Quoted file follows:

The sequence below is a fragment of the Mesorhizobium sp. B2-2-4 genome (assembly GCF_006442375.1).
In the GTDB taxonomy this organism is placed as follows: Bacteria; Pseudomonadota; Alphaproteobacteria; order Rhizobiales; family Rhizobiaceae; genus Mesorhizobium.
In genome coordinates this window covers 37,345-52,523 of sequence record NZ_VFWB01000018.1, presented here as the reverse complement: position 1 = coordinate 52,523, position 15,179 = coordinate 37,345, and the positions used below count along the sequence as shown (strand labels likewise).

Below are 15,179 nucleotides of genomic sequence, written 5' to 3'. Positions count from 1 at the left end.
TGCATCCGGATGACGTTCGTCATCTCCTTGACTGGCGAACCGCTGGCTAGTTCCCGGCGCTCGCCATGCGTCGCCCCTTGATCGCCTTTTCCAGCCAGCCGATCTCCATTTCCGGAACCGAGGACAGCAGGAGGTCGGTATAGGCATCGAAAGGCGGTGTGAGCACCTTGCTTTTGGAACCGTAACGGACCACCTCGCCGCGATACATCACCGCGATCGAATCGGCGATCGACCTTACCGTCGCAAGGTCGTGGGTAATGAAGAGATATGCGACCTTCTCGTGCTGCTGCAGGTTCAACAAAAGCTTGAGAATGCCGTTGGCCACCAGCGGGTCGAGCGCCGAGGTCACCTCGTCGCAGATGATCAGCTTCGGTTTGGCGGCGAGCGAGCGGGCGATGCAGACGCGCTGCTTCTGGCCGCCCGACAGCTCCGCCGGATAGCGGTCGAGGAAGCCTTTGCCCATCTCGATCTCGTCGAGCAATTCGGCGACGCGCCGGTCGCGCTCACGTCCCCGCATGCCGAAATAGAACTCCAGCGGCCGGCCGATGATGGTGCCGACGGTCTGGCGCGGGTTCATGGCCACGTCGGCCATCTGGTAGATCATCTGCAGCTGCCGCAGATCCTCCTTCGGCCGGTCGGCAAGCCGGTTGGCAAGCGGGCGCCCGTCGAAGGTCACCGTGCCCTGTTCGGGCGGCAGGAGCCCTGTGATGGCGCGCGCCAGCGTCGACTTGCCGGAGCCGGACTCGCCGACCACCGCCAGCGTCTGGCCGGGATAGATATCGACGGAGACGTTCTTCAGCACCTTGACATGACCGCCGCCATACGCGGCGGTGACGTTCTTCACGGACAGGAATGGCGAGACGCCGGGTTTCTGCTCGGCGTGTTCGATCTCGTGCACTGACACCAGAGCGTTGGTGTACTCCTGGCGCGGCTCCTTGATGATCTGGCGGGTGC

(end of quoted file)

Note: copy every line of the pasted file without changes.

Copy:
The sequence below is a fragment of the Mesorhizobium sp. B2-2-4 genome (assembly GCF_006442375.1).
In the GTDB taxonomy this organism is placed as follows: Bacteria; Pseudomonadota; Alphaproteobacteria; order Rhizobiales; family Rhizobiaceae; genus Mesorhizobium.
In genome coordinates this window covers 37,345-52,523 of sequence record NZ_VFWB01000018.1, presented here as the reverse complement: position 1 = coordinate 52,523, position 15,179 = coordinate 37,345, and the positions used below count along the sequence as shown (strand labels likewise).

Below are 15,179 nucleotides of genomic sequence, written 5' to 3'. Positions count from 1 at the left end.
TGCATCCGGATGACGTTCGTCATCTCCTTGACTGGCGAACCGCTGGCTAGTTCCCGGCGCTCGCCATGCGTCGCCCCTTGATCGCCTTTTCCAGCCAGCCGATCTCCATTTCCGGAACCGAGGACAGCAGGAGGTCGGTATAGGCATCGAAAGGCGGTGTGAGCACCTTGCTTTTGGAACCGTAACGGACCACCTCGCCGCGATACATCACCGCGATCGAATCGGCGATCGACCTTACCGTCGCAAGGTCGTGGGTAATGAAGAGATATGCGACCTTCTCGTGCTGCTGCAGGTTCAACAAAAGCTTGAGAATGCCGTTGGCCACCAGCGGGTCGAGCGCCGAGGTCACCTCGTCGCAGATGATCAGCTTCGGTTTGGCGGCGAGCGAGCGGGCGATGCAGACGCGCTGCTTCTGGCCGCCCGACAGCTCCGCCGGATAGCGGTCGAGGAAGCCTTTGCCCATCTCGATCTCGTCGAGCAATTCGGCGACGCGCCGGTCGCGCTCACGTCCCCGCATGCCGAAATAGAACTCCAGCGGCCGGCCGATGATGGTGCCGACGGTCTGGCGCGGGTTCATGGCCACGTCGGCCATCTGGTAGATCATCTGCAGCTGCCGCAGATCCTCCTTCGGCCGGTCGGCAAGCCGGTTGGCAAGCGGGCGCCCGTCGAAGGTCACCGTGCCCTGTTCGGGCGGCAGGAGCCCTGTGATGGCGCGCGCCAGCGTCGACTTGCCGGAGCCGGACTCGCCGACCACCGCCAGCGTCTGGCCGGGATAGATATCGACGGAGACGTTCTTCAGCACCTTGACATGACCGCCGCCATACGCGGCGGTGACGTTCTTCACGGACAGGAATGGCGAGACGCCGGGTTTCTGCTCGGCGTGTTCGATCTCGTGCACTGACACCAGAGCGTTGGTGTACTCCTGGCGCGGCTCCTTGATGATCTGGCGGGTGC